Origin: Biblical Hebrew
Meaning: “celebrated; praise.”

Judah is a Greek form of the Hebrew name, Yehuda יְהוּדָה, which is the name of several characters in the Old Testament and at least two figures in the New Testament. In the Old Testament, the original Judah was said to be the fourth son of Leah and Jacob, the progenitor of the Judah tribe, and he is also traditionally believed to be a direct ancestor of Jesus. In Biblical Greek, Judah, Judas and Jude were all interchangeable, since in Greek, Yehudah was translated as Ioudas, but for convenience sake, especially in English, Judas is usually used to refer to the ex Apostle, Judas Iscariot, who is known for his betrayal of Christ, and due to these associations, this form of the name has extremely dubious connotations, especially among Christians. However, Jude is used in reference to another apostle, known as St. Jude Thaddeus, who is a very popular saint among Roman Catholics.

In Jewish circles, Judah is usually used in reference to the tribe, or in reference to Judah, the fourth son of Leah and Jacob. It is sometimes bestowed upon boys born around the festival of Hanukkah, which is used in honour of Judah Maccabeus, who is considered to be one of the greatest warriors in Jewish history. He was the son of Mattathias, a Cohen, and was known for his uprising against the Seleucid Empire in 167 BCE-160 BCE. The Jewish feast and holiday, known as Hanukkah, (Hebrew for “dedication”), commemorates the restoration of the temple in Jerusalem after Judah Maccabeus removed Pagan statuary from the Temple.

The name Jude has increased in popularity the last 10 years, as of 2008, he ranked in as the # 224th most popular male name in the United States.

Its feminine form of Judith, Hebrew יְהוּדִית Yehudit, was borne in the Old Testament by a wife of Esau, but is probably most closely associated with the protagonist found in the Book of Judith, which is a deuterocanonical book, included in the Septuagint and in the Roman Catholic and Eastern Orthodox Christian Old Testament of the Bible. The book is rejected by Protestant Christians and Jews since it is mostly apocryphal and believed to be more of a morality tale versus anything based on historical fact, however, though the book is not considered historically accurate by Jews, Judith remained a popular Jewish heroine and symbol. In fact, the name’s popularity among Jews is probably more in association with her than of the wife of Esau. Judith is known for her beheading of the evil, Assyrian invader, Holofernes. She was a popular subject of artists for centuries.

The name experienced some usage in Catholic Europe during the Middle Ages, since Judith was considered as much a heroine among Christians as she was among Jews. The highest Judith ranked in the U.S. popularity charts, was at # 4 in 1940. As of 2008, she ranks in at a measly # 713. In 2006, she was the 6oth most popular female name in Spain.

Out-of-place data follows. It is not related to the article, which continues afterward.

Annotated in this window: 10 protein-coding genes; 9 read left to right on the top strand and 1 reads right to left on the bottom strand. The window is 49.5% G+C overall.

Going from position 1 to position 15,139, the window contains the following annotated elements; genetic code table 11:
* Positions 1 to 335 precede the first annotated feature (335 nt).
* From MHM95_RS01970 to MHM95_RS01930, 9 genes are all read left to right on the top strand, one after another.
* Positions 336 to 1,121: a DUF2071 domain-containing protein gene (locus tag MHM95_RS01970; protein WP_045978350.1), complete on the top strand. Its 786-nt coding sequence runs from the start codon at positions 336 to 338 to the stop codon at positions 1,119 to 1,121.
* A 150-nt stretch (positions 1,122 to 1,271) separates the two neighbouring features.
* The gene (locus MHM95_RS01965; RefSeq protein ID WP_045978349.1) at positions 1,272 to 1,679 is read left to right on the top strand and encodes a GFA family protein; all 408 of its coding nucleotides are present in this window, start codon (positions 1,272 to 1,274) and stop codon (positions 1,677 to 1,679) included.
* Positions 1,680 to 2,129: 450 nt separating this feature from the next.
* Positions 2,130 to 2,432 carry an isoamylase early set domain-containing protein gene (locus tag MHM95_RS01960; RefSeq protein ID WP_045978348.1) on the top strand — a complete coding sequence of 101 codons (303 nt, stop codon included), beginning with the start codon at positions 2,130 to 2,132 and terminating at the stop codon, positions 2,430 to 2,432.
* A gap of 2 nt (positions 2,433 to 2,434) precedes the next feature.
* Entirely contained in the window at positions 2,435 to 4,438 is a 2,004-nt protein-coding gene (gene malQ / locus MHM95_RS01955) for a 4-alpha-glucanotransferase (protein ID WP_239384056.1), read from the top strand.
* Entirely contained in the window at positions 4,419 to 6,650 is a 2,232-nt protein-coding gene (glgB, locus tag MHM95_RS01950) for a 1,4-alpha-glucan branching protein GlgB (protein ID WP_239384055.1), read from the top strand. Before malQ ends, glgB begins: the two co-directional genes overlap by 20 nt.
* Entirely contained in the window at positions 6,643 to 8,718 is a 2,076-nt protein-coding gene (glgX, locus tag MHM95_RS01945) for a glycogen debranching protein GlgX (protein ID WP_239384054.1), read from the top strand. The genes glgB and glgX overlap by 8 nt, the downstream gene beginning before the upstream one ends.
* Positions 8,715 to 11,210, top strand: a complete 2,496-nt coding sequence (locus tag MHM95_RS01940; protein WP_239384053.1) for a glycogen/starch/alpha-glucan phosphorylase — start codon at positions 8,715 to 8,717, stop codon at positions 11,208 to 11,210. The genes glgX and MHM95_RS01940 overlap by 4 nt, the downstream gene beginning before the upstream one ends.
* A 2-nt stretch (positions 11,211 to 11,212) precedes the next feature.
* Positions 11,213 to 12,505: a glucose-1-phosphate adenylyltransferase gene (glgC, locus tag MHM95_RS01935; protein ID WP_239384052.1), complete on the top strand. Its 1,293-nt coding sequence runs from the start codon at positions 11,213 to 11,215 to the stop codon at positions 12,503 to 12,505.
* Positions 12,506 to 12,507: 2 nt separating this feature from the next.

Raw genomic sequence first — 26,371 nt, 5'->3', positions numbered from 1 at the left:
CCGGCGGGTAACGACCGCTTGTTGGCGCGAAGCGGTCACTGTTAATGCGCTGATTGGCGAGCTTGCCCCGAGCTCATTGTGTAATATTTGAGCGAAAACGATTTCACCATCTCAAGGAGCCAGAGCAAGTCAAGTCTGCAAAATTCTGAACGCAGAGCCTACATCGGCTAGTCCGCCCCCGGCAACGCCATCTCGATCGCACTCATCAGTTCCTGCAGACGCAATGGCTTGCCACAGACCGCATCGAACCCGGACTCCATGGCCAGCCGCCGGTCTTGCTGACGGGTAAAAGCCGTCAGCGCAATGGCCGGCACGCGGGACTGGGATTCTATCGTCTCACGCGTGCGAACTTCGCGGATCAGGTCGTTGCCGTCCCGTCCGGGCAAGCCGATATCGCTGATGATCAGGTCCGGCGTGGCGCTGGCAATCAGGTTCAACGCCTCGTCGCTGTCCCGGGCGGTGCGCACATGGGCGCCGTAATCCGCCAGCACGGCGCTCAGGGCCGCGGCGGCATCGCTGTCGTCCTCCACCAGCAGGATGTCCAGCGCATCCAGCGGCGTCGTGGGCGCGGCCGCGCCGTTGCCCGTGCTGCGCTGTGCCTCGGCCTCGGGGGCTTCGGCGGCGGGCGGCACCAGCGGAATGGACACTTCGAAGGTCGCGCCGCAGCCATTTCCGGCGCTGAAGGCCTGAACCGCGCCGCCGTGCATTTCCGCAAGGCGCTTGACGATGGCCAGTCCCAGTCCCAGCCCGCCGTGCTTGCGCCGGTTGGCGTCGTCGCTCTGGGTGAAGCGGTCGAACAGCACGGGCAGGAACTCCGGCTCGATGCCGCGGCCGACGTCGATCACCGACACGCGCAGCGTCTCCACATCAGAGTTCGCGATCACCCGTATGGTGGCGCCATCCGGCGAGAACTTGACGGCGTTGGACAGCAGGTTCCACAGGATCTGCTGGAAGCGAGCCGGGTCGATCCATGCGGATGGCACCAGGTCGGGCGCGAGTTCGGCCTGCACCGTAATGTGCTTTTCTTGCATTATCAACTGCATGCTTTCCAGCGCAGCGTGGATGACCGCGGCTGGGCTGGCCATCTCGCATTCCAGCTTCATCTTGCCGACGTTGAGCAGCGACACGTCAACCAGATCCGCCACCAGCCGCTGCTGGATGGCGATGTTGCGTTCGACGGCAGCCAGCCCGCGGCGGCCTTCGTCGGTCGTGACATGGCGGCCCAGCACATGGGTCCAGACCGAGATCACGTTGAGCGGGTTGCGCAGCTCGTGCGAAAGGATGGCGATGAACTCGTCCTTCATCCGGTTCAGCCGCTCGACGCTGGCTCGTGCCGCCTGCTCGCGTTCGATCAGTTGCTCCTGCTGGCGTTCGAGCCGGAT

Other forms of Judah and Jude include:

  • Chudas (Aragonese)
  • Judes (Catalan)
  • Judas (Danish/Dutch/German/Lithuanian/Norwegian/Portuguese/Spanish/Swedish: Portuguese ZHOO-dazh)
  • Jude (English/French)
  • Juudas (Finnish)
  • Juda (German/Czech/Croatian/Slovene)
  • Ioudas Ιουδας (Greek: Modern/Biblical)
  • Yehudah יְהוּדָה (Hebrew)
  • Júdás (Hungarian)
  • Yudas (Indonesian)
  • Iúdás (Irish)
  • Giuda (Italian)
  • Yuda (Kiswahili)
  • Iudas (Late Latin)
  • Juda/Judasz (Polish)
  • Júda (Slovakian)
  • Judá (Spanish/Portuguese: Spanish hoo-DAH, Portuguese zhoo-DAH)
  • Hudas (Tagalog/Filipino)
  • Yudel/Yidel (Yiddish)

Other forms of Judith include:

  • Ioudith Ιουδιθ (Biblical Greek)
  • Iudith (Biblical Latin)
  • Jitka (Czech: originally a diminutive form, now used as an independent given name YEET-kah).
  • Judita (Czech/Romansch/Slovak/Slovene)
  • Júdit (Czech)
  • Judit (Danish/Catalan/Hungarian/Norwegian/Spanish/Swedish)
  • Jytte (Danish)
  • Jutka (Dutch/Hungarian: originally diminutive forms, used as independent given names)
  • Juut (Dutch)
  • Judith (English/Dutch/Icelandic: English nickname is usually Judy)
  • Juudit/Juta (Estonian)
  • Judith/Judithe (French: diminutive is Juju)
  • Xudit (Galician)
  • Juditha (German: Jüdie is a diminutive form)
  • Jutta/Jutte (German/Dutch/Polish: originally a diminutive form, used as an independent given name, now considered dated)
  • Yehudit יְהוּדִית (Hebrew)
  • Yudit (Indonesian)
  • Giuditta (Italian: joo-DEET-tah)
  • Yuditi (Kiswahili)
  • Ita (Polish)
  • Judyta (Polish: yoo-DIH-tah)
  • Judite (Portuguese/Latvian: Portuguese pronunciation: zhoo-DEET, Brazilian Portuguese zhoo-JEE-che )
  • Juditta (Romansch)
  • Yudif/Yudita (Russian)
  • Judetta/Judina (Spanish)
  • Hudes (Yiddish)
  • Yutke (Yiddish)

Other notable bearers of the name include Judah Benjamin (1811-1884), former Attorney General of the Confederacy and the first Jewish American to be seriously considered for the Supreme Court and the first Jewish American to serve as a U.S. Senator. It is also borne by British actor, Jude Law (b.1972).

Notable Judiths include:

Judge Judith Scheindlin (b. 1942) an American judge, TV personality and author, and Judy Jetson of the 1950s cartoon series, The Jetsons.

Designated name-days are: October 28 (France: for Jude), May 5 (France: Judith), December 5th (Czech Republic), December 10 (Estonia, Hungary and Latvia).